Cod and other coldwater fish in the North Sea and North Atlantic could soon be replaced by subtropical marine species such as tuna, sharks and sea horses lured by warmer waters caused by climate change.
One of Britain's leading marine scientists has warned that a minor change in temperature of the seas off the north-west coast of Scotland and the rest of the UK is having a dramatic effect on traditional marine life.
The once-thriving cod stocks, depleted by over-fishing, are being replaced by tuna, red mullet, horse mackerel, pilchard, squid, john dory, sea horses and leatherback turtles.
Martin Angel, a government adviser and chairman of a steering group investigating marine productivity, said close examination of the tiny zooplankton species Calanus finmarchicus, which provides a vital food source for young cod, salmon and other coldwater species, shows it is being driven further north as the seas around Britain warm.
"Calanus finmarchicus used to be extremely abundant in the North Sea," Dr Angel said. "If you dipped a plankton net into the waters off Britain it would make up about 80 per cent of what was caught. But as the seas warm, the whole ecological system is changing; plankton more usually associated with southern waters takes over and the species of fish which feed on it expand their traditional territories."
Dr Angel said the largest change has been in the past 15 years, and that within 10 years tuna could be almost as common in Scottish waters as cod. "These subtropical species have been migrating north at a rate of 50 kilometres a year," said the scientist who wrote the last Oslo and Paris Convention report into the health of the Atlantic and North Sea and who was the UK chairman of the International Year of the Ocean.
"The instance of leatherback turtles finding their way to Britain has increased in the last few years because they feed on jellyfish which thrive in the warmer water. Since the mid-1980s, there has also been a rise in the amount of tuna caught in Scottish waters, especially the smaller skipjack variety. This kind of change is happening with just a minimal warming of sea temperature but it is producing quite enormous environmental changes."
Dr Angel, who is based at the Southampton Oceanography Centre, said that within the next few years sea horses will be a common sight around the Scottish coast as will several species of sharks and john dory, an olive-green spiny fish more usually associated with continental shelf waters from south-east Queensland, south and north-west Western Australia, the western Indian Ocean, eastern Atlantic, Mediterranean and the waters of New Zealand, Japan and Spain.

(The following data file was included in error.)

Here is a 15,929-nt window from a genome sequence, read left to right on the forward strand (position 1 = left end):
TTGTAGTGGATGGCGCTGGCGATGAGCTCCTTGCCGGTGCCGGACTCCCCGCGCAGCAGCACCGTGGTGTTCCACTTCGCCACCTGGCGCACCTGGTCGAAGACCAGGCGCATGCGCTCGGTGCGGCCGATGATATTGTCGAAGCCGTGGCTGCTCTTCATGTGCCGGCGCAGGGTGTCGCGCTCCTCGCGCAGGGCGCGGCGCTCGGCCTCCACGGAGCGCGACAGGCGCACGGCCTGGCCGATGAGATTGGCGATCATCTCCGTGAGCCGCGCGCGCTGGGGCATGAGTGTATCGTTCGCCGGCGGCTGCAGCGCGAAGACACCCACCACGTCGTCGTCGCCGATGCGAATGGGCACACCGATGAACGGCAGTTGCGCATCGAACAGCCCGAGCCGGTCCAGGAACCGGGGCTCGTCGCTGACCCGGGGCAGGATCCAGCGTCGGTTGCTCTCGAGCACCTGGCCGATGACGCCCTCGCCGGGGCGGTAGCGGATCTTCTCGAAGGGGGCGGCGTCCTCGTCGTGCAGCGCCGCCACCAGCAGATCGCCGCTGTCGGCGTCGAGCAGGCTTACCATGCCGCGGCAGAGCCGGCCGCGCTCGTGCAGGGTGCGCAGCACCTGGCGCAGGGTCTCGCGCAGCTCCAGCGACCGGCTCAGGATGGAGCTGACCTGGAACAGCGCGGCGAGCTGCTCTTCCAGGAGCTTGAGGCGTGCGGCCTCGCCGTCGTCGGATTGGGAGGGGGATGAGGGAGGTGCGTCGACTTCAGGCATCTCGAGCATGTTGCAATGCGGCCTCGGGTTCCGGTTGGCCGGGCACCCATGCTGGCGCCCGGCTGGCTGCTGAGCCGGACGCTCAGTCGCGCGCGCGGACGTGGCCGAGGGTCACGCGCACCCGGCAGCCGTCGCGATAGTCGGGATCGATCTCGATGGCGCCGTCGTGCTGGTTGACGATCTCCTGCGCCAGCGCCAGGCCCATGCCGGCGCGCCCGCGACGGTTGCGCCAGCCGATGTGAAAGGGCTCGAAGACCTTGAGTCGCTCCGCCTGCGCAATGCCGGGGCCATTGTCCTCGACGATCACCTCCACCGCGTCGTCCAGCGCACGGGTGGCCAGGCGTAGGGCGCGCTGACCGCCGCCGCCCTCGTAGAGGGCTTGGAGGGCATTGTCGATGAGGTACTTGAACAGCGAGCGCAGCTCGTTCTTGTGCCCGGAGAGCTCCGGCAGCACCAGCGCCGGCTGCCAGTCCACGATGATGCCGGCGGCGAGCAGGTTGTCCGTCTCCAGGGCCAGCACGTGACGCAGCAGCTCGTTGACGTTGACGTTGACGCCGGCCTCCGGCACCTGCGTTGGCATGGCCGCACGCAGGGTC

"The rate by which john dory-like fish are advancing up the coast is incredible," said Dr Angel. "Already they can be found off Wales and within a few years they will undoubtedly be in Scotland." The UK crab and lobster fisheries are thriving as the crustaceans enjoy the warmer waters and other fish species traditionally more popular in Spain and France are being caught in the North Sea.
"A squid fishery is developing off the coast of Aberdeen," a spokeswoman for WWF Scotland said. "There have been reports of squid in Scottish waters for years but now it's actually reaching big enough proportions for fishermen to make money from it. It's not just the temperature of the sea; the chemical balance of the water is also changing and having an effect on the ecological system which is attracting different fish."
The influx of new species is not necessarily good news for the beleaguered fishing industry. Dr Angel said: "It's not just about replacing one species with another as these new species are not as productive as cod. Even if the fishermen could fish as much as they wanted they would never catch as much; there are just not the numbers to sustain that."